Computer Vision Powers Automatic Jigsaw Puzzle Solver
Image Processing for Puzzle Solving
Classic jigsaw puzzles, while being a simple hobby and entertaining pastime, are of great educational value for the human brain as they train its pattern recognition abilities, improve coordination and develop spatial awareness. Since in computer science pattern recognition is typically solved by image processing, our R&D engineers decided to develop a computer vision program for the automatic assembly of a jigsaw puzzle. Despite being only a workshop project, our automatic jigsaw puzzle solver has a number of potential applications, among which reassembling of damaged documents and stitching satellite images into maps.
Jigsaw Puzzle Solving with Computer Vision
The developed program assembles a jigsaw puzzle from the image of its pieces laid out on the blue piece of paper as shown in Figure 1.
Note that we don’t use the image of a complete picture for a reference. The proposed method of automatic puzzle solving comprises the next modules:
- Puzzle Cropper
- Locks Searcher
- Puzzle Aligner
- Puzzle Rotator
- Puzzle Joiner
- Colour Descriptor
- Animation Module
Let’s analyze each module to see how it contributes to the final result.
Module I. Cropping Out Puzzle Pieces
After converting the input image (Figure 2a) from BGR to HSV colour space our computer vision algorithm detects and removes the background colour that allows creating an inverted mask for the puzzles. Next, the algorithm performs a contour search and saves a vector of 54 separate contours as split puzzle pieces (Figure 2b).
Module II. Detecting Puzzles Locks
While the puzzles were split apart and cropped out in the previous module they are still chaotically rotated. In order to align them, our computer vision algorithm needs to locate the interlocking parts of puzzles – inner and outer locks. First, the program calculates the convex closure of the puzzle (blue line in Figure 3) and computes its convexity defects – the deepest points on the contour (red dots in Figure 3). If the distance from the convex hull to the defect is insubstantial, that is smaller than the error margin – epsilon, that point is not considered to be a defect.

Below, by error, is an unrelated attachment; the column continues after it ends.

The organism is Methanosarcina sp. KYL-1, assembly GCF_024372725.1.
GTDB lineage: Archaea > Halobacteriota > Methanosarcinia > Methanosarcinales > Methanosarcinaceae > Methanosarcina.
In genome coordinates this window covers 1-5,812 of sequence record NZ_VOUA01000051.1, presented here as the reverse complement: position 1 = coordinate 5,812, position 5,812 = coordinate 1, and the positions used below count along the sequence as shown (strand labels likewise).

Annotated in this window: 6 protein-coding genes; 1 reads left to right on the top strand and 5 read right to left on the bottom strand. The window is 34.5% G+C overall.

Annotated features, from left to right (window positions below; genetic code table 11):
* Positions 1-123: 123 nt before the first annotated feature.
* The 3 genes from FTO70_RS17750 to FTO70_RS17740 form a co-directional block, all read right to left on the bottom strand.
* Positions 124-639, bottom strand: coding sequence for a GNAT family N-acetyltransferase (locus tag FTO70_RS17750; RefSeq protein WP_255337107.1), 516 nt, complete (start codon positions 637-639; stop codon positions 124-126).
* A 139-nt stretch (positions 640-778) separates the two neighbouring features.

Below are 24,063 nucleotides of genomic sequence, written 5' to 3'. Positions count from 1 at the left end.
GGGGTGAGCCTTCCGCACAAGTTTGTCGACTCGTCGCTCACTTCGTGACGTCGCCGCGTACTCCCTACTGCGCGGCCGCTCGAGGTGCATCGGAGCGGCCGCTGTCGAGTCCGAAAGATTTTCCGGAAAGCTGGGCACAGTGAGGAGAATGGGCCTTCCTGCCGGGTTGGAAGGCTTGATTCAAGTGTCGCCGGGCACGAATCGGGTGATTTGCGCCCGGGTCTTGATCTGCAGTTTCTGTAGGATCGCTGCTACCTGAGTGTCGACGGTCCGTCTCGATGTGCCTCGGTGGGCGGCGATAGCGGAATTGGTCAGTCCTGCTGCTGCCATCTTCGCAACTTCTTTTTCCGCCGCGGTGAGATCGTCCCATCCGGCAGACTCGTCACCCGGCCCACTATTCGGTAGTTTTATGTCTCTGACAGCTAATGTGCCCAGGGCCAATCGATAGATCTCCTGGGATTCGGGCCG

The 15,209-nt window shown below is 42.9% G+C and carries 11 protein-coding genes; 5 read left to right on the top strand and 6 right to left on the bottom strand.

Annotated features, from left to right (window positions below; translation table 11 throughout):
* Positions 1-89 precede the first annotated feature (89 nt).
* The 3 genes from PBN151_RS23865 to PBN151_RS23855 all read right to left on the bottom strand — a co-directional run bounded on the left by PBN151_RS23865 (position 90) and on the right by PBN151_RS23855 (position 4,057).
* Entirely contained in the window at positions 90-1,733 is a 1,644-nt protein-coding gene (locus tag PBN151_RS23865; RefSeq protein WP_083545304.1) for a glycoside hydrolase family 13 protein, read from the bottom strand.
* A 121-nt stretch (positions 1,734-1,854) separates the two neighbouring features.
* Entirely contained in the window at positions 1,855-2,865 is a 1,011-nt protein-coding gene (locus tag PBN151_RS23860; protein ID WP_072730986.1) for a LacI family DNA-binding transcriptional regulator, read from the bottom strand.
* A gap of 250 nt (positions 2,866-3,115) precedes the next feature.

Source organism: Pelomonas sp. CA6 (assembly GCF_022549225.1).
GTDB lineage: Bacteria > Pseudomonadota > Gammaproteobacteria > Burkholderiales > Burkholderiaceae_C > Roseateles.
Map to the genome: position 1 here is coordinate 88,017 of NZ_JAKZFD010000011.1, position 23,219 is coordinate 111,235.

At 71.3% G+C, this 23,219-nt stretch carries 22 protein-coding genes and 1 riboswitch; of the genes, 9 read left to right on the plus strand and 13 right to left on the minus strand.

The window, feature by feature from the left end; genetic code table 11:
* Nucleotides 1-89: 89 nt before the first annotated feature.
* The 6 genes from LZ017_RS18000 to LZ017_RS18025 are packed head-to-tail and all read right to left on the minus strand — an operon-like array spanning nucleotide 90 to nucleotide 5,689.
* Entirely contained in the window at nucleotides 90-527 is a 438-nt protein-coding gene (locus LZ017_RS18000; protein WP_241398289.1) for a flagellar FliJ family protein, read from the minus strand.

Now it is obvious that each inner lock is described by one convexity defect and each outer lock – by two. Thus, the next step of the algorithm is to check whether the contour between the two consecutive defect points resembles a circle. For this purpose, we calculate the circularity rate for each of the contour parts, that is the area of the part divided by its perimeter squared. If this part of the contour resembles a circle, its circularity rate must be close to 0.08:
circularity = S/p2 = πr2/(2πr)2 = 1/4π ≈ 0.08
If so, that part of the contour is considered an outer lock and the adjacent convexity defect points are discarded.
To detect the outer locks the algorithm makes the next steps:
- Chooses one of the convexity defect points left after detecting outer locks.
- Selects the two neighboring convex hull points (blue dots in Figure 3).
- Checks if the distance between the selected points is a local minimum. If no, adjusts them so they describe the narrowest part of the convexity defect (green dots in Figure 3).
- Calculates the circularity rate of the contour between adjusted points and decides whether it is an inner lock.
Having pinpointed the inner and outer locks of the puzzles (Figure 4) we proceed with aligning puzzles in the upright position.
Module III. Aligning Puzzles in the Upright Position
In order to find the center of mass of a puzzle piece, the algorithm approximates the piece with a rectangle by filling its inner locks with white color and its outer locks – with black color. Then it calculates the width, height, and rotation angle α of the piece (Figure 5).